Overall, this book was written as a tribute to a past-away coach, and for his friends and family I can imagine it is a heartfelt memoir of one man's relationship with Coach Brown. Yet, for all of those who never met him, instead we get a story that is missing too many pieces for it to fully satisfy our literary appetites, built upon emotions that we only get from vaugly desrcibed characters, and the main character who is confused about them. I never knew Coach Brown, and the images McCue paints of him are too tinged with personal feeling that, for 3rd person readers, are like a fingerpainting of the Mona Lisa, and fail to do it justice. This novel is basically a sketch of a much greater story that evades the descriptions that McCue uses to portray important scenes in his life.Read more ›
This book is an earnest and heartfelt tribute to the author's two biggest influences. I found myself very intrigued by it as the author goes into great detail describing the coaching styles of two very different men, and how they influenced him. I appreciated his honesty, as he is pretty frank in describing how he often clashed with his coaches or failed to understand their methods. It's also just an interesting story; as the author travels from a small, Iowa high school and attempts to become a distance running star at the uber-competitive Colorado University.
My biggest issue with the book, as others have pointed out, is that the actual details of the author's training and racing are very hazy. The races he described were also very vague. Finally, the chronology wasn't necessarily hard to follow, but the constantly accelerating timeline meant that the story never really built to anything.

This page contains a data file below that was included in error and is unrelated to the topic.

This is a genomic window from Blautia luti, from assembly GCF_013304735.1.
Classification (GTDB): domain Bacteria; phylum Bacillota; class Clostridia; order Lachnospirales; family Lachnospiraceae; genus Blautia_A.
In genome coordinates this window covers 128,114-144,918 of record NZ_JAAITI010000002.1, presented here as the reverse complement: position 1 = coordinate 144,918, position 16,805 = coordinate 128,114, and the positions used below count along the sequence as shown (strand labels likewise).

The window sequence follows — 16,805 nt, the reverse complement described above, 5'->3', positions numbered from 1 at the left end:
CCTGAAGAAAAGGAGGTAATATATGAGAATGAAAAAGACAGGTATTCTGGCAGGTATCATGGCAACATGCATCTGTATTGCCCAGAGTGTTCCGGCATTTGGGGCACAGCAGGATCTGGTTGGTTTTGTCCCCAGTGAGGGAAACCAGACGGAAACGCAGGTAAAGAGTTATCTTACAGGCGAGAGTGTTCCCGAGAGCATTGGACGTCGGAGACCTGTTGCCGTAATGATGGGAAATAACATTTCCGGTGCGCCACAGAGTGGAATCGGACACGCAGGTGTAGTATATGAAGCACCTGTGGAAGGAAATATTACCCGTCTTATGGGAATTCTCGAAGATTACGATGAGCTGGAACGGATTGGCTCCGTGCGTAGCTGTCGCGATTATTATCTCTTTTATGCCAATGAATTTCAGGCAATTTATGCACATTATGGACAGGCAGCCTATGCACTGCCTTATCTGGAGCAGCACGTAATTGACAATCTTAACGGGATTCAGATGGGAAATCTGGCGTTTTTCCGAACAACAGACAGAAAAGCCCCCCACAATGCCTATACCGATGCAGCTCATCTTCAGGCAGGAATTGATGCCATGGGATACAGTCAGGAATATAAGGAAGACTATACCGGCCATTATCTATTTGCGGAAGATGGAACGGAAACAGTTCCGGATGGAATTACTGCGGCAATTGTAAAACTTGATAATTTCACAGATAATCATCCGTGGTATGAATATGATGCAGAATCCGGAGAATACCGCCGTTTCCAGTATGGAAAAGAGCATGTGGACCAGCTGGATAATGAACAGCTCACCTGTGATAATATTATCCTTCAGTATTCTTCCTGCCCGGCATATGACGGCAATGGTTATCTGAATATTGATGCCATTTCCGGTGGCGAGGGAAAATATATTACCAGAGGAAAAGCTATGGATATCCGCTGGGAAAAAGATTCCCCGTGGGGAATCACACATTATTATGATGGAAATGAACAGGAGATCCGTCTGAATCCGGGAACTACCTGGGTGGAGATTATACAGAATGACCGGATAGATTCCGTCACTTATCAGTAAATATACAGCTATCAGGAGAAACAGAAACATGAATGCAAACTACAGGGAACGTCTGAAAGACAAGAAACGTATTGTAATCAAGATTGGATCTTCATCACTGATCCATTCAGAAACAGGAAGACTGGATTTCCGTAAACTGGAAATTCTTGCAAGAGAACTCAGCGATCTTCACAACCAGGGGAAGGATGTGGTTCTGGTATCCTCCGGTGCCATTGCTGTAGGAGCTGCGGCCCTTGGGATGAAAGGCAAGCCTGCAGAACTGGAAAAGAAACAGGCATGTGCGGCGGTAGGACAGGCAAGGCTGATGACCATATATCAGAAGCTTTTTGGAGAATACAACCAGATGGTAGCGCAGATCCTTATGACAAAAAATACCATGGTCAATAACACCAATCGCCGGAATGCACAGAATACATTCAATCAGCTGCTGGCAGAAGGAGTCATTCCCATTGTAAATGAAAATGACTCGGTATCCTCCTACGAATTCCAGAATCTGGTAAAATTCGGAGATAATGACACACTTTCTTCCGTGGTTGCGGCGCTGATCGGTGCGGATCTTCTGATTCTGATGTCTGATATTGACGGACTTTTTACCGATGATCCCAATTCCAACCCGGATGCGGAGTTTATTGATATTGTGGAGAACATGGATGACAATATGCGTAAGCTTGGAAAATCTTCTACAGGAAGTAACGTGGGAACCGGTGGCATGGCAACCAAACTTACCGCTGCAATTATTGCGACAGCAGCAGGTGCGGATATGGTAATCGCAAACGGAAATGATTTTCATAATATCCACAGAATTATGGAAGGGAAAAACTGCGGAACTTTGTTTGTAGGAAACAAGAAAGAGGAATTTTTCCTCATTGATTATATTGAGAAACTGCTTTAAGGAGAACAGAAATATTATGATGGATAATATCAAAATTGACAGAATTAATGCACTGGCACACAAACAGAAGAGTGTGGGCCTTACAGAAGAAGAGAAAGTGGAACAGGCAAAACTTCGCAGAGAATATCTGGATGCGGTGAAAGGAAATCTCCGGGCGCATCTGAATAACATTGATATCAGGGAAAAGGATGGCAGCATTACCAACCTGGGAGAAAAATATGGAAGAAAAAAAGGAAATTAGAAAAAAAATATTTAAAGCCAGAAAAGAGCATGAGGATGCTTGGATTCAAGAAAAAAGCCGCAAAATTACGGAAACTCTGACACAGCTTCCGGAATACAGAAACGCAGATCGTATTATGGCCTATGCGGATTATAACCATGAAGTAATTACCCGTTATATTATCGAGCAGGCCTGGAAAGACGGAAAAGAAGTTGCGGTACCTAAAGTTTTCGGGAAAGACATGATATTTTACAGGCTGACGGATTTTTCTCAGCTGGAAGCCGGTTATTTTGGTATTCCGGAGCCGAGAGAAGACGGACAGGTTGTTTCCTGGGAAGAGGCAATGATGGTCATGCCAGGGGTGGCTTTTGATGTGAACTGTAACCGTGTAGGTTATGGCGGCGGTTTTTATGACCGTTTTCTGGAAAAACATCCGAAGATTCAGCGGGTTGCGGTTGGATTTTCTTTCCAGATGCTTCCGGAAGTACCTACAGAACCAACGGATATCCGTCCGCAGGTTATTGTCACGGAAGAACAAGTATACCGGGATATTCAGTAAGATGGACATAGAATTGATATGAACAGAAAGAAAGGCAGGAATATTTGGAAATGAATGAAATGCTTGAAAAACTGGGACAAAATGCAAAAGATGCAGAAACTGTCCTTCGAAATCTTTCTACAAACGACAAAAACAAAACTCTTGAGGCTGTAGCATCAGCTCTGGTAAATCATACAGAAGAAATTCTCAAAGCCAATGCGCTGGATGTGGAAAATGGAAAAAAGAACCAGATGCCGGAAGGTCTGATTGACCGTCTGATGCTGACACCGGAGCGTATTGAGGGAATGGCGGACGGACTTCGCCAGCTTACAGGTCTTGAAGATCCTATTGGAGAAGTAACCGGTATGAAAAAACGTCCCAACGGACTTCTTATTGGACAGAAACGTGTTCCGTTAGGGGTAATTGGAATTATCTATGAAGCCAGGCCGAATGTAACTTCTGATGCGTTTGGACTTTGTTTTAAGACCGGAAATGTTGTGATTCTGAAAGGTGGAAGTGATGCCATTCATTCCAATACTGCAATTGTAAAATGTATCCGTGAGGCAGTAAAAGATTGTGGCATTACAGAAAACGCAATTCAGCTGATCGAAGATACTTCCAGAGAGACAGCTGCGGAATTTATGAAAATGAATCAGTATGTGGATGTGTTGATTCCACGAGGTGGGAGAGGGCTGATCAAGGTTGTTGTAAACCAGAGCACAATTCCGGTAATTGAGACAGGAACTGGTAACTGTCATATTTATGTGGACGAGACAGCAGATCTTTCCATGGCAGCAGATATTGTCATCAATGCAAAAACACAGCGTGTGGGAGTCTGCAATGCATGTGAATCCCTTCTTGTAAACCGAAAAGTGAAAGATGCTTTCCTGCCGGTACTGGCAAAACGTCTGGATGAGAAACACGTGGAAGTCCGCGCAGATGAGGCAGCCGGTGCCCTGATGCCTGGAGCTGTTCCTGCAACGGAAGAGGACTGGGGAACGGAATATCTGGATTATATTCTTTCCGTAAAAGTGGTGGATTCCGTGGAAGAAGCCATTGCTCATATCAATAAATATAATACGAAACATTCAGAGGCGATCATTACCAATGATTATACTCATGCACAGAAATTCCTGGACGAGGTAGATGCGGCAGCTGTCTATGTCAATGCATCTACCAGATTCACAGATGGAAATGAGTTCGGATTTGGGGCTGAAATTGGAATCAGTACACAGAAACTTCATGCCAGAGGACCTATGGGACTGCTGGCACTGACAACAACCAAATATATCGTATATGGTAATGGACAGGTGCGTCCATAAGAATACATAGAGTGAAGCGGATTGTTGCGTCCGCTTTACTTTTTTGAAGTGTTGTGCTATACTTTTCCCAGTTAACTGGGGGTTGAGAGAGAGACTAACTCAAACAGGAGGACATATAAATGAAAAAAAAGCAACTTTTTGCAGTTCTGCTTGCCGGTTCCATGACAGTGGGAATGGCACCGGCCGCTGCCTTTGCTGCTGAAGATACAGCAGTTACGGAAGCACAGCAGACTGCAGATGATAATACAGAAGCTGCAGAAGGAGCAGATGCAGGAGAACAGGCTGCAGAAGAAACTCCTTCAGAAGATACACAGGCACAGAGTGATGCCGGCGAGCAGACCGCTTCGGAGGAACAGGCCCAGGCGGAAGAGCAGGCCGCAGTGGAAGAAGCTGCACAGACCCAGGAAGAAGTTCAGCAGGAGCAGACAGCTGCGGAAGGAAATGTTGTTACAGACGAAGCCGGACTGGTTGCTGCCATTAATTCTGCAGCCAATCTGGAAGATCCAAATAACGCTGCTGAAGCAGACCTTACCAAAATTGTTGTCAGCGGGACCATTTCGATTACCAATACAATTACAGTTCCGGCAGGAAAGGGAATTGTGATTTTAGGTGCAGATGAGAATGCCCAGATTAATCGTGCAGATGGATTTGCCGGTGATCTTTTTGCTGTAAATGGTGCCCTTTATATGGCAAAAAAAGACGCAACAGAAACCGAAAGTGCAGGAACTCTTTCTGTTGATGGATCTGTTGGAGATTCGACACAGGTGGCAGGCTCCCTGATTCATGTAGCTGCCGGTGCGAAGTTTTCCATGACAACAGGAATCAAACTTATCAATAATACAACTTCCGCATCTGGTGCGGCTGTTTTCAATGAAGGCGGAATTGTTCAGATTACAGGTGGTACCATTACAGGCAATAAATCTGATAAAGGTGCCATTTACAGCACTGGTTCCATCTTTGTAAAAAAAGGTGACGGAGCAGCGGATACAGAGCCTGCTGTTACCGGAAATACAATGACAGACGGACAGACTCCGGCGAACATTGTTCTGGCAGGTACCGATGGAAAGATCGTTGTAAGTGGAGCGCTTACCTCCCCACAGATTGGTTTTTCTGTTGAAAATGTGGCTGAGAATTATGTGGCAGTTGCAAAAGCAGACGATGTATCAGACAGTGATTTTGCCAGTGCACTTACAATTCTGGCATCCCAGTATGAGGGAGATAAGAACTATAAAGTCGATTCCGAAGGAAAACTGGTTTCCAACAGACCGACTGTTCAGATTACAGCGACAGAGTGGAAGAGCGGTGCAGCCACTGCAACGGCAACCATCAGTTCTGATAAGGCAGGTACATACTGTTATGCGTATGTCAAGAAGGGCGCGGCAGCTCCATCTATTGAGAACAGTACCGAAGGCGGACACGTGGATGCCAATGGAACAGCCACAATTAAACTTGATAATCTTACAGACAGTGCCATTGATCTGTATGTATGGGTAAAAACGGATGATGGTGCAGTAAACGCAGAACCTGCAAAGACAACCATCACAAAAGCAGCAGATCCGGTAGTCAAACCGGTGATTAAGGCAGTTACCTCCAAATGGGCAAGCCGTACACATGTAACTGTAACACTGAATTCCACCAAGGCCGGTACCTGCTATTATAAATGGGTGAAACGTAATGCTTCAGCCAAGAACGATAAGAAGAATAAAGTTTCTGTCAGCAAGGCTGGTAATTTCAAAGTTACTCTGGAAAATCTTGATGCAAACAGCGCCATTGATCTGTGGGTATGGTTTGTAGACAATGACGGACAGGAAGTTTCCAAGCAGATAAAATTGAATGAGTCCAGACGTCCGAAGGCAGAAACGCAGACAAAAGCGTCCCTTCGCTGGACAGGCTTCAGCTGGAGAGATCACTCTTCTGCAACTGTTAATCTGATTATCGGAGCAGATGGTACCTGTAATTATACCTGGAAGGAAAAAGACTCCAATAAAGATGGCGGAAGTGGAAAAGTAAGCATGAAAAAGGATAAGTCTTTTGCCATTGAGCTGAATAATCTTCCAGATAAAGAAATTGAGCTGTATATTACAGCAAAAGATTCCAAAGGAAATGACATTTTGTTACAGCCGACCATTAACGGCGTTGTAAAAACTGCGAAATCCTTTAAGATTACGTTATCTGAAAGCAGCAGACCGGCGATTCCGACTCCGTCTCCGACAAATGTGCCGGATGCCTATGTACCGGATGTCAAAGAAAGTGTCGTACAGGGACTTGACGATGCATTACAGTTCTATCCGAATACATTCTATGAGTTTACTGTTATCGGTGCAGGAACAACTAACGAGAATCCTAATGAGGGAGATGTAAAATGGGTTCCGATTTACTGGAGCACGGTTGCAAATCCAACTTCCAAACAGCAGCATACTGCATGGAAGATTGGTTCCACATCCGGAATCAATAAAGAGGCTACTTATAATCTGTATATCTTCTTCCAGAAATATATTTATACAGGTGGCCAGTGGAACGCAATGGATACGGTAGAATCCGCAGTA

Overall, I appreciated the perspective of someone who went after his dream. I thought the writing style, while not especially flashy, was efficient in telling a decade long story. This book, unfortunately, is kind of stuck between a more literary work like "Once a Runner" and a newspaper article.
Most Recent Customer Reviews
This is a great book! I ran cross-country in high school and enjoy real-live stories of running. The author gives you advice on what to expect of college running compared to high... Read morePublished on February 26, 2014 by evan
This is a great book about the ups and downs of running told from a different angle. I think it surpassed Running with the Buffalos.Published on October 6, 2013 by Matthew Uebele
You learn a lot in the silence of a long run, especially about yourself. Congratulations for putting in words the special relationship between athlete and coach.Published on March 28, 2013 by ricardo a salas
I loved this book!!!
I was a great running book and really portrayed a moving coach athlete realtioship. Read more
Even if you are not a distance runner or athlete, you can enjoy "An Honorable Run" for its clear tale of mentorship and what it means to sacrifice and pursue your passion. Read morePublished on December 29, 2009 by Kevin Quinley
I bought this book at the 2009 Nike Cross Nationals after hearing Matt McCue speak at the coaches clinic. Read morePublished on December 7, 2009 by The Gipper
This book is for those who look back and understand that the support system that they needed to be successful was a part of their life all the time. Read morePublished on November 14, 2009 by Clint W. Boston
This great little book by Matt McCue is a MUST READ for every runner, coach or fan of the sport. Mr. Read morePublished on November 3, 2009 by CC Coach Mike
Matt McCue has written what he thought was a tribute to the two legendary coaches who have guided him through his running career. Read morePublished on October 9, 2009 by Steve Adkisson, author of Juggernauts